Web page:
By Frank Wessling
It’s said that God helps those who help themselves. While this is true enough, the Gospel suggests that God is even more readily available to those who can’t help themselves. But our point here is that we need to act on our needs and desires. God is with us regardless of how much power we have.
Parishes in our diocese are going through discussions on how we all might plan and organize to better use our resources. How will we as a community be more vital as an image of God in the future? How can we do better in sharing our faith with the next generations?
Every person in the diocese has had, or will have, an opportunity to say what needs to be done, what should be done. The minority of laity who respond to this opportunity are leaders. Their interest and energy is a crucial dimension of the faith that we stand for. The rest of us should thank them.
A community-wide planning process like this has its ragged edges, situations that simply lie beyond the competence of the people involved. The U.S. Constitution doesn’t allow us to plan our neighbors into ghettos. We have to resolve community troubles in other ways. The Roman Catholic constitution doesn’t currently allow us to plan for a future with married priests. That idea may appeal to a number of us in an immediate future that appears darker with fewer clergy, but it isn’t useful as a planning element.
There is some grumbling about that. Across the People of God there appears to be growing receptivity for a married priesthood. Surveys show this consistently among both lay people and clergy while Church leadership reflects the same spirit by setting up ways in which married clergy from other churches are accepted in the Catholic Church. We will soon have a Church-wide special rite for married clergy coming from the Anglican Church. Since this spirit is active among us, why can’t we respond in formal ways?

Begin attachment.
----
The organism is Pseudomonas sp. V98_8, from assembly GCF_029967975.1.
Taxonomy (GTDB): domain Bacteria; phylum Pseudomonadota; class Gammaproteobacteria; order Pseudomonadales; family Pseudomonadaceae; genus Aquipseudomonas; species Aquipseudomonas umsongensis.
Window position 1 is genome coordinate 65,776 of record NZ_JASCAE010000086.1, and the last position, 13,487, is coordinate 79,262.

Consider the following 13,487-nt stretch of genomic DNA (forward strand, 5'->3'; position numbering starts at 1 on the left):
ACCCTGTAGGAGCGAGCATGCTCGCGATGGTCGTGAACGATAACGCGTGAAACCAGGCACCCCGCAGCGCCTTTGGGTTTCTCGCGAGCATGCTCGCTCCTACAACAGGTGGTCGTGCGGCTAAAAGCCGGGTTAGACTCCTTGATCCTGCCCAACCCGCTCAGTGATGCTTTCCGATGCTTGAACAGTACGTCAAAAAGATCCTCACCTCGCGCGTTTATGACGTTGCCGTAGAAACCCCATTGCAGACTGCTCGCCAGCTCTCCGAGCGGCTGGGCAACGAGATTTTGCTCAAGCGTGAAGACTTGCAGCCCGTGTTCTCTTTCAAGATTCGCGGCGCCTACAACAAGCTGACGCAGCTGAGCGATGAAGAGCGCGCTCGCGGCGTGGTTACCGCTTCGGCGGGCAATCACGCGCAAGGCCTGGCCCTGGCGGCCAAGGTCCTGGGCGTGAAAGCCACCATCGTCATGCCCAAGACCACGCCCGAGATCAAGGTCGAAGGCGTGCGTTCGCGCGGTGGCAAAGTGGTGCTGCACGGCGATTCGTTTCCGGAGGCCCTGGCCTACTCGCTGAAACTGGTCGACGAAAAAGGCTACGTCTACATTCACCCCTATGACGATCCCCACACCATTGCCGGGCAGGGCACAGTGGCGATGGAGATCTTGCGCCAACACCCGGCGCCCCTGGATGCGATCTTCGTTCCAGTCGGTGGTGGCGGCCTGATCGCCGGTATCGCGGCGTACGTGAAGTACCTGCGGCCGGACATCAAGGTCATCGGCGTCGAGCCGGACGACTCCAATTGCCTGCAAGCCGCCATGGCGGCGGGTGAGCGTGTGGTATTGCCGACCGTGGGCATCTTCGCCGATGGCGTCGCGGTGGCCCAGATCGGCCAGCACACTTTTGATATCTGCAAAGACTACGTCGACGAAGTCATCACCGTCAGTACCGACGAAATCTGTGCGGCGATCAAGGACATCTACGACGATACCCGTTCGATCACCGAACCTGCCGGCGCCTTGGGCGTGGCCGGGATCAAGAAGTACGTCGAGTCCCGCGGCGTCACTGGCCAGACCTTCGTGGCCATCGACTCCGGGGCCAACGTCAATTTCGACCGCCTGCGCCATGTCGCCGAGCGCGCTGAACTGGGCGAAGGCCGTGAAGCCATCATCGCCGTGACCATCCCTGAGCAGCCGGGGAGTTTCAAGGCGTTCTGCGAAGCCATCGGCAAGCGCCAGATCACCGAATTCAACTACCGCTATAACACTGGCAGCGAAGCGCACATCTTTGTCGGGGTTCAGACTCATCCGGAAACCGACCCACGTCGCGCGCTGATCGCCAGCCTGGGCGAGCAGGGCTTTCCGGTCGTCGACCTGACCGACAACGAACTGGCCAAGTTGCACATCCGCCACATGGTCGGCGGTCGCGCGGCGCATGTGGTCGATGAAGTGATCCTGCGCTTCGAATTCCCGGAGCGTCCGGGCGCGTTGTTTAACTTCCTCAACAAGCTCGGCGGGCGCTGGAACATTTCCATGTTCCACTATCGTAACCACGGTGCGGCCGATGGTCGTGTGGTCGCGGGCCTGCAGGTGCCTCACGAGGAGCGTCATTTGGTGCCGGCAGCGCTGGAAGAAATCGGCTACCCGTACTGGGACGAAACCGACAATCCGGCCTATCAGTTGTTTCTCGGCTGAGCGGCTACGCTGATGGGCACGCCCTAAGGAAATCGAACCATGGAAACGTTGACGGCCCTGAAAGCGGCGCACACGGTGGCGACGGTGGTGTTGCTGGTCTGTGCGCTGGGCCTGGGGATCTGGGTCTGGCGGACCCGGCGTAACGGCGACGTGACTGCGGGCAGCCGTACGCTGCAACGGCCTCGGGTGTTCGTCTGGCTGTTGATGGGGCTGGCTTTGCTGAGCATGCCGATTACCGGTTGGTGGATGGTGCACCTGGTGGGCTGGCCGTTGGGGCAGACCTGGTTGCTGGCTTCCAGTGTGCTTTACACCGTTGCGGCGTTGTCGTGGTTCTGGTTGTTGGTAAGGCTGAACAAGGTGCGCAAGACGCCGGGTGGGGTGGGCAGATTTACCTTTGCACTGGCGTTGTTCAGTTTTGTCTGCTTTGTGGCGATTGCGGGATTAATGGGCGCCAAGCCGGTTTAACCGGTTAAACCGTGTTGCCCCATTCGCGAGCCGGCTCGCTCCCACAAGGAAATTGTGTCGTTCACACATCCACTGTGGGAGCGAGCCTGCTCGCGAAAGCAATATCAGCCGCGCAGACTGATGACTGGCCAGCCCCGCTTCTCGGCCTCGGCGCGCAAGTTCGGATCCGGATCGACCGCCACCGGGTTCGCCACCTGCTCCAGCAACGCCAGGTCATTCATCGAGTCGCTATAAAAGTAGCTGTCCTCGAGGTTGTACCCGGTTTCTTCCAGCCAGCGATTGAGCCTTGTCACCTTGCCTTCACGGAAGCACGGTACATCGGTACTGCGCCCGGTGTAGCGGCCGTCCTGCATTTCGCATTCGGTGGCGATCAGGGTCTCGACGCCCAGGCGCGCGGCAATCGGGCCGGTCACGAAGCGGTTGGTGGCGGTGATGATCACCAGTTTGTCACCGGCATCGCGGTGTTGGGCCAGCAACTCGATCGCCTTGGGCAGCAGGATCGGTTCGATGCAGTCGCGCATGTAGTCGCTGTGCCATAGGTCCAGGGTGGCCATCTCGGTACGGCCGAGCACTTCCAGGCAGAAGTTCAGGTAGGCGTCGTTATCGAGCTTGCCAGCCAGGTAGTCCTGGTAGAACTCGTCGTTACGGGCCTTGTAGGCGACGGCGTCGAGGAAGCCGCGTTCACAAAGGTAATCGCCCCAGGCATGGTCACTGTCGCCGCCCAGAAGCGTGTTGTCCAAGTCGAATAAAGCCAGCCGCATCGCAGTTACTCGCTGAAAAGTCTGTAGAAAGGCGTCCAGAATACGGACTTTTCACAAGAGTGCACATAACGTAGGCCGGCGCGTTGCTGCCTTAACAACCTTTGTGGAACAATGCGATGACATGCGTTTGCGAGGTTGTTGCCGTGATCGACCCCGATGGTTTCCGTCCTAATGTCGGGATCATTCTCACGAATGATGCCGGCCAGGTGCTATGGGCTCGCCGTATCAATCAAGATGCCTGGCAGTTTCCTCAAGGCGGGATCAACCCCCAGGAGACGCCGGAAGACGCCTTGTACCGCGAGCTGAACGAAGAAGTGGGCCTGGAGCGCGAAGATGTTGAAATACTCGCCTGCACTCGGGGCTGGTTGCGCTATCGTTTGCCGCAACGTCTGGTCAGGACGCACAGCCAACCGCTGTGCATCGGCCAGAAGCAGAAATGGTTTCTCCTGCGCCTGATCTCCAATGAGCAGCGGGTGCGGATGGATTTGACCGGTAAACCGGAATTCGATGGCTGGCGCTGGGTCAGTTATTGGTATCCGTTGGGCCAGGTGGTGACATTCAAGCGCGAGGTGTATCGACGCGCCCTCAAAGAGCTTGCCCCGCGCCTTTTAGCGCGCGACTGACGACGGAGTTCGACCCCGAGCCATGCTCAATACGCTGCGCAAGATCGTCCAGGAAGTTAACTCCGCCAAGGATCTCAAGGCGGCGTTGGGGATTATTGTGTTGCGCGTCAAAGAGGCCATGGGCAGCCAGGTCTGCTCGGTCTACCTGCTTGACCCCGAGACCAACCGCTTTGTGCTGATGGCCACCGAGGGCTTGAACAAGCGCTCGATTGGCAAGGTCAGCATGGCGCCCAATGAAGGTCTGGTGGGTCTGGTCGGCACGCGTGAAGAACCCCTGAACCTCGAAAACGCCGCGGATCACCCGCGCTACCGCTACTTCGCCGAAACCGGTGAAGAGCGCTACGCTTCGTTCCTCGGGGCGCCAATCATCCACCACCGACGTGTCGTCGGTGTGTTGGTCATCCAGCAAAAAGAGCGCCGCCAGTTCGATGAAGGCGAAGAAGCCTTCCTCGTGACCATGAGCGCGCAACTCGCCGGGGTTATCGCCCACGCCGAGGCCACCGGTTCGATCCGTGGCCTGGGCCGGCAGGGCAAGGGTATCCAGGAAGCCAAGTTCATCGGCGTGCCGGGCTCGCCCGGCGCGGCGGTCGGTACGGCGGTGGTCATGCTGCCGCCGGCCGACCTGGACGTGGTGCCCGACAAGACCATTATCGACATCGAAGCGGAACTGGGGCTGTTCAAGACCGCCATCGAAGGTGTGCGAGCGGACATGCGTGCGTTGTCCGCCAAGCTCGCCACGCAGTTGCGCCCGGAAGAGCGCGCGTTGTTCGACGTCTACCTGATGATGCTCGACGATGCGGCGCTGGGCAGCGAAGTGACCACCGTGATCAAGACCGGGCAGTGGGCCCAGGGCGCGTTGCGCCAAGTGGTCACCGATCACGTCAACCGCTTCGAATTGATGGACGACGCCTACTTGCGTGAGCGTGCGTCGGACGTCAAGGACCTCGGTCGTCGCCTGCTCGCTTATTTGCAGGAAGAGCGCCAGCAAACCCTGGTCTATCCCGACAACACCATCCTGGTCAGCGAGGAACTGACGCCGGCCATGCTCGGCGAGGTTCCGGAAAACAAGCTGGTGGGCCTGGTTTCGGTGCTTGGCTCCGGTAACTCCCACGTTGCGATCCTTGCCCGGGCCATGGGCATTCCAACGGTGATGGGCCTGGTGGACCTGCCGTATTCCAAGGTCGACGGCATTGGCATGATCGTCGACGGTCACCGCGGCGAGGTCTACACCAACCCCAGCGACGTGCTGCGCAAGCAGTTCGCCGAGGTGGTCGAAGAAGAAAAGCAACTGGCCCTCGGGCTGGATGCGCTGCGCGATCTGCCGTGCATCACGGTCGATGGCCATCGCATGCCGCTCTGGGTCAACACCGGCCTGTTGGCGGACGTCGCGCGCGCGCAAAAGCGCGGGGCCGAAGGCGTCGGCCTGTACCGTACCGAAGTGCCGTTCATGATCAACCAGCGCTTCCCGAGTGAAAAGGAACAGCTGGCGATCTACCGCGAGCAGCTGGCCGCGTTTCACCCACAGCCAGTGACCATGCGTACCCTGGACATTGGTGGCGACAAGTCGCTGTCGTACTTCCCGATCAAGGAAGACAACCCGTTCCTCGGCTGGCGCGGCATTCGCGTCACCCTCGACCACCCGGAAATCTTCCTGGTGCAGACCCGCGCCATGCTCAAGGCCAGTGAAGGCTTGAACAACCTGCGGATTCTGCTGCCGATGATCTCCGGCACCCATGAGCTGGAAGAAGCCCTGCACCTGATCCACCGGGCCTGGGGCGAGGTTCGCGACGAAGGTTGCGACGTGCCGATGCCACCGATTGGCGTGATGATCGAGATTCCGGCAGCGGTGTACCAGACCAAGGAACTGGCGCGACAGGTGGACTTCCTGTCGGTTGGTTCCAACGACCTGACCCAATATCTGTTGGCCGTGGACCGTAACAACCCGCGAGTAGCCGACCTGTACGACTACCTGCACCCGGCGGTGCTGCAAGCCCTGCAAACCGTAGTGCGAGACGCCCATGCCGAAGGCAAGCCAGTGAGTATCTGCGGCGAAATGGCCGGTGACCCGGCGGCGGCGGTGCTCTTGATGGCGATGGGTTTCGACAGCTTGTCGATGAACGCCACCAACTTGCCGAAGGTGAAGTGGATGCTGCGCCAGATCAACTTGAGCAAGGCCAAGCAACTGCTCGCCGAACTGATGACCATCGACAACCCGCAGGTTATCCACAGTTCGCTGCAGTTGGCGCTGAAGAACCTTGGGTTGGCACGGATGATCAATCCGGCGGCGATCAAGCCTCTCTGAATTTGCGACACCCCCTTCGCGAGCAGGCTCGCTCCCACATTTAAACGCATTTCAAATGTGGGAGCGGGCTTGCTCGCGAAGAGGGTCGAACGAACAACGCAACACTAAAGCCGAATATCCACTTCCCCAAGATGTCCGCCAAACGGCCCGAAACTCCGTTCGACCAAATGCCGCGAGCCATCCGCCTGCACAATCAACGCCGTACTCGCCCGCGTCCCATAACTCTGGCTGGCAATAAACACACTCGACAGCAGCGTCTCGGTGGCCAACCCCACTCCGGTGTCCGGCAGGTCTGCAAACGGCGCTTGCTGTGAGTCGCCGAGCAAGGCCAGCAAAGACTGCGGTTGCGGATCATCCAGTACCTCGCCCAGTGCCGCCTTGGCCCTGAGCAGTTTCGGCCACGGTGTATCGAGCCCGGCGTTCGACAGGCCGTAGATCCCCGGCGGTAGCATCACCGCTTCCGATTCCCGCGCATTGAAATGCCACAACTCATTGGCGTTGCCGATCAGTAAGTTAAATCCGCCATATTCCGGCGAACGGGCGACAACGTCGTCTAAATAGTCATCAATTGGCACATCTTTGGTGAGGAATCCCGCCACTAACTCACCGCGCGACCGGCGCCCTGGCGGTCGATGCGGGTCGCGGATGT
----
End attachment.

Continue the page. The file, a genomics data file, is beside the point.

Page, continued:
We could at least encourage the development by framing part of our need in terms that touch the heart of our faith: we fear limits on the availability of the Eucharist. This surely is energy reflecting the Holy Spirit in some way.
We can acknowledge this. It doesn’t necessarily follow that our planning energy should include this future possibility. The community of laity that forms a parish needs to focus on its response-ability in terms of resources at hand, not remote possibilities.
The Church has always operated on this two-level track: the kingdom of God present and the kingdom to come. We are called to live in this tension, acting in the spirit of Christ present now and at the same time longing for the fullness of that presence in a future beyond our control.
We are approaching the season of Advent again, an instructive period for people in a hurry. In the Church this is both the beginning of a new year and a short time dedicated to anticipation while waiting. We prepare for a celebration of God-with-us by remembering a time of waiting and hoping. It should help refine and sharpen our sense of what — and who — it is that we await.
Our planning in this diocese should not be distracted by a fuzzy dream of more priests in the future, married or not, as if this would relieve us, the people, of responsibility. By putting that dream aside it becomes clearer that all of us together in communion are the Church. We are the presence of Christ extended from the Eucharist.
When we act with that faith, God helps with a future we should anticipate in the same way we anticipate the feast of the Nativity.